Is China unstoppable?

Uprising Kinda fun to see these sorts of headlines on the BBC about US decline and China becoming the world's 2nd largest economy.  Because at Hall and Partners on Jan 26th a roomful of us gathered to discuss Uprising Geord Magnus book about China where he pours cold water on the idea that China's growth is unstoppable. Basically it takes more than a mountain of surplus savings and a vast compliant population to make you a world leader. What Magnus (who made his name forecasting the credit crunch) points out is that world leadership requires investment in infrastructure, leglislature and innovation.  As well. And China's billions are likely to get old before they get rich because the population is ageing and within 2 decades the factories will be manned by the middleaged who may expect to be paid a little more by then.

We didn't have the author present at the breakfast but Hall & Partners had summarised the book very neatly for those who hadn't had a chance to read the whole thing. This isn't a book review but a summary of the discussion on our table where Yimen Lee of Hall & Partners, John Wood of Libertine, Danny Hill of Volkswagen and myself chewed over what we perceived to be the key themes of the book.

Its dangerous to conflate Chinese growth with US decline – the one doesn't mean the other. More interesting is that the USA has an expansionist outlook but China doesn't. They want wealth and influence. But the USA believes that the world becomes a better place if we all become a bit more American. China doesn't have that same agenda.

The odd thing about China is the way that the super rich get richer – but the country isn't creating a raft of consumer goods for the middle classes. Households still save 50% of their wages partly becuase this is insurance-  for medical bills and disaster – and a novelty because the Communist party didn't allow you to keep a surplus. But also because there isn't much to spend your money on. China is making goods for everyone else and gathering in the income and reinvesting it in US bonds – (to simplify wildly).This is particularly important for VW who are doing very nicely with premium models as Danny told us – but the real volume will only come when the middle classes not just the affluent can afford to buy their own car – brands are busy playing the aspirational game because there is more than enough money higher up the tree.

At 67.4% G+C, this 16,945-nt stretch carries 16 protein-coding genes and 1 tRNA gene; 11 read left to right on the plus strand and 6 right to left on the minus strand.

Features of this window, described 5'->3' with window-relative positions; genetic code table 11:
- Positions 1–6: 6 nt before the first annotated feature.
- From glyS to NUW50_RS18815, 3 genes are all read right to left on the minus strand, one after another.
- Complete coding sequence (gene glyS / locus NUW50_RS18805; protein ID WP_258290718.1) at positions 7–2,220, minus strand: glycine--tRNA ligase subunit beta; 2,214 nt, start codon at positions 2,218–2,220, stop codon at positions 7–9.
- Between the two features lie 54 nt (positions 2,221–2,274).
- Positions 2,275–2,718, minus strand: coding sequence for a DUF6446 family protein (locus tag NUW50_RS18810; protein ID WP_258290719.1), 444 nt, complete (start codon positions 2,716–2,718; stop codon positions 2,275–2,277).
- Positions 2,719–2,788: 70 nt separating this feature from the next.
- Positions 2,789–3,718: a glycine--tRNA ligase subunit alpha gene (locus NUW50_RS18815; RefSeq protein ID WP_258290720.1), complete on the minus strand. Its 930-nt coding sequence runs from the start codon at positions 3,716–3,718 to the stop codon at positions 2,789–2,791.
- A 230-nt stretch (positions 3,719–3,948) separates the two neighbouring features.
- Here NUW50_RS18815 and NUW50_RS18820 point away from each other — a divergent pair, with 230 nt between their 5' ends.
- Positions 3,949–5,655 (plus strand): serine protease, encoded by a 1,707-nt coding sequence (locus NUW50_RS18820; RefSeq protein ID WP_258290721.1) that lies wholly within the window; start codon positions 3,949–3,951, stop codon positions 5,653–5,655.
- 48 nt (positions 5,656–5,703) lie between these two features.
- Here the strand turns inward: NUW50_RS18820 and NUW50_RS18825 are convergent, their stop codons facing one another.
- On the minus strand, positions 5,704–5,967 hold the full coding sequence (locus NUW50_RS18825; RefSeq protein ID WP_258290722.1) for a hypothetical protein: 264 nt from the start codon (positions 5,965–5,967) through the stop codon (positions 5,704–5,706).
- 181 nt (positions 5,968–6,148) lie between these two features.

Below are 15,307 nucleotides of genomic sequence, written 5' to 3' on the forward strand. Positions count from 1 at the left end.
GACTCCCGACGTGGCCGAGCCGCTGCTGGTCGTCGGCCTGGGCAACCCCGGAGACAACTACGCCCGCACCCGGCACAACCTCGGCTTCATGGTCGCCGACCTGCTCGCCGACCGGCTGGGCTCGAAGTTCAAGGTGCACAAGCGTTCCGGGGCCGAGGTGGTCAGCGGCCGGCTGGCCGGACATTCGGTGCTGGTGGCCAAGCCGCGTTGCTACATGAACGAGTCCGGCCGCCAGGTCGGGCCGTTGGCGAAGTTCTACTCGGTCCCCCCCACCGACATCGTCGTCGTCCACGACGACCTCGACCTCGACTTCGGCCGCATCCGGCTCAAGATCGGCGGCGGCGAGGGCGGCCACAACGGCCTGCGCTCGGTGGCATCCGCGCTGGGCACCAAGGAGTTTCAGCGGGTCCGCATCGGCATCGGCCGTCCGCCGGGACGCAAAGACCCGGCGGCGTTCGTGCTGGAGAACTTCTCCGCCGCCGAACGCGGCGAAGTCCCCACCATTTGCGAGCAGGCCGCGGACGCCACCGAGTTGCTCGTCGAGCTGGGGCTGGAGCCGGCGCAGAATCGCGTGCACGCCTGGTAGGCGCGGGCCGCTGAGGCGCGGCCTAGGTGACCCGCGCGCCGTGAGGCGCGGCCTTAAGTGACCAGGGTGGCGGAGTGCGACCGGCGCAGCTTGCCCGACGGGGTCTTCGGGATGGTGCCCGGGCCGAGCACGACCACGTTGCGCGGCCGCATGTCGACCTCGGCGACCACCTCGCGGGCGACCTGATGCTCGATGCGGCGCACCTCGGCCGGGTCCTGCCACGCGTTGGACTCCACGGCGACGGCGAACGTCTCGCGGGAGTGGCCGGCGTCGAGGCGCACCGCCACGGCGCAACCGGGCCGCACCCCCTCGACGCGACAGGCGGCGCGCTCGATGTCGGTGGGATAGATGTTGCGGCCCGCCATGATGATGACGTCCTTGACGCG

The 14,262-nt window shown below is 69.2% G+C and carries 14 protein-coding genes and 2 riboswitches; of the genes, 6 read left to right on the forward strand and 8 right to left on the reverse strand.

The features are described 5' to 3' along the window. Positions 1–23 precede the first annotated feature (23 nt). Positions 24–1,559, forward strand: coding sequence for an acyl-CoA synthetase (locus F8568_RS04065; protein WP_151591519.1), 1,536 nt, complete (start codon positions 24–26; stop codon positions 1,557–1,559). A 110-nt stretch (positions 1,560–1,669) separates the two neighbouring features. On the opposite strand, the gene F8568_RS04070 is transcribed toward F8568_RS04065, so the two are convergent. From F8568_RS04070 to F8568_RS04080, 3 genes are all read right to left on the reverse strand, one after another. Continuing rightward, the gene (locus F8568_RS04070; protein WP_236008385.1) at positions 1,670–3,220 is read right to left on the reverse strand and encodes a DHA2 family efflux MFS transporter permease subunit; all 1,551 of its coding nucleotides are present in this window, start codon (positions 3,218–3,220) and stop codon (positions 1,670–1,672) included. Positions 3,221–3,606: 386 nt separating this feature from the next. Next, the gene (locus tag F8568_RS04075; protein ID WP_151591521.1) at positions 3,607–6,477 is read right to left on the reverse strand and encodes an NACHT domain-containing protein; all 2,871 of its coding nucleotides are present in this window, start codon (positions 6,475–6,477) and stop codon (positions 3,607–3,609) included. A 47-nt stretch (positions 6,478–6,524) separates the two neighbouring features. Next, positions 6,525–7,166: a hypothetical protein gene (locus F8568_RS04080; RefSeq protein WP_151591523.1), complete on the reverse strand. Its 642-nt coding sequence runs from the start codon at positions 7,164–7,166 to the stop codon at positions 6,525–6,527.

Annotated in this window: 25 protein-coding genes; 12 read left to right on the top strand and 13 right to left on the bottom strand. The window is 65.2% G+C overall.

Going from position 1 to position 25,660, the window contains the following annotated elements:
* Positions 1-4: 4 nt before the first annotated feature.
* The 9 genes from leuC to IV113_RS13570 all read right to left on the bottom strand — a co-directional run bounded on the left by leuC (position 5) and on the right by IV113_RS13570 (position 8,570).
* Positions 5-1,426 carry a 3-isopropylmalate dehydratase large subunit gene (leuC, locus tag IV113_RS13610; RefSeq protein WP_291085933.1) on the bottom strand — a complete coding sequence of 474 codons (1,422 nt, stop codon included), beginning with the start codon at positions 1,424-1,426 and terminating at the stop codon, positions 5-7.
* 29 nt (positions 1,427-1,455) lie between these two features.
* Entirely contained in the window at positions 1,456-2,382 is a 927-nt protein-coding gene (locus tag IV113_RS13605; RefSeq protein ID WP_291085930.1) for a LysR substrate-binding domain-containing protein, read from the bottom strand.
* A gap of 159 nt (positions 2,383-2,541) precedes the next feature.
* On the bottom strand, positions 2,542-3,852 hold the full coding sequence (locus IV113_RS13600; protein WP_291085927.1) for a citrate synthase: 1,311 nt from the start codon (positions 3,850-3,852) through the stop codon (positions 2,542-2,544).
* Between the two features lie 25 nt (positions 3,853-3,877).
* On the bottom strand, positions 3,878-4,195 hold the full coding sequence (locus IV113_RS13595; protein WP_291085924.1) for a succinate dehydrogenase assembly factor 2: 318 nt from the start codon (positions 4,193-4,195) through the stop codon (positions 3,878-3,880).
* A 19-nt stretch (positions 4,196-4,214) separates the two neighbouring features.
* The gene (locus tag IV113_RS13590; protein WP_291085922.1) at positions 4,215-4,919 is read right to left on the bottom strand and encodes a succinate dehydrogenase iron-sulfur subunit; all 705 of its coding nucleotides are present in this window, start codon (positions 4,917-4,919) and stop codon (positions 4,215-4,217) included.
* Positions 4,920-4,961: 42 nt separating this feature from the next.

Corruption was another topic. I find China interesting because within 10 years it is likely to be numerically the largest Christian nation on earth. And the growth in Christian belief with Christianity as an indigenous Chinese faith is partly driven by the perceptions that Christians get on – stay sober, pay their taxes – they are model citizens and the state could do with more of them. The altruism and voluntarism which are part of Christianity's DNA is an asset which could have an economic effect. Christians in China already outnumber members of the Communist party.

The property bubble was another topic – and what happens if China's property bubble collapses. Will this lead to a global slump bigger than what we have already experienced because of the US  problems. 

China is investing in infrastructure but can they do so fast enough – or is the wealth likely to continue to be concentrated in the provinces by the sea. What impact will this have on the price of raw materials?

We talked also about the cultural influence of China – which is largely implicit. If almost everything we buy is made in China – then the leakage from Chinese culture and values may be considerable but we may not notice it. Certainly in New Zealand Asian culture was very visible in public spaces. Specifically Chinese influence is likely to be less visible but substantial.

I leave the last word to Yimen – born in Hong Kong raised in Grimsby -with an accent to match! Who questioned whether George Magnus critique was intrinisically Westernised – assuming only one model for development which was primarily materialistic and requiring a western notion of demogratic instutions and economic structures. 

Consider also that this discussion was mirrored by at least half a dozen others. There aren't many more interesting ways of spending an hour at breakfast time. With some very interesting people!  Thanks to Hall & Partners for laying it on. I notice that Paul Edwards has just been announced as their European CEO. Good times for them indeed.

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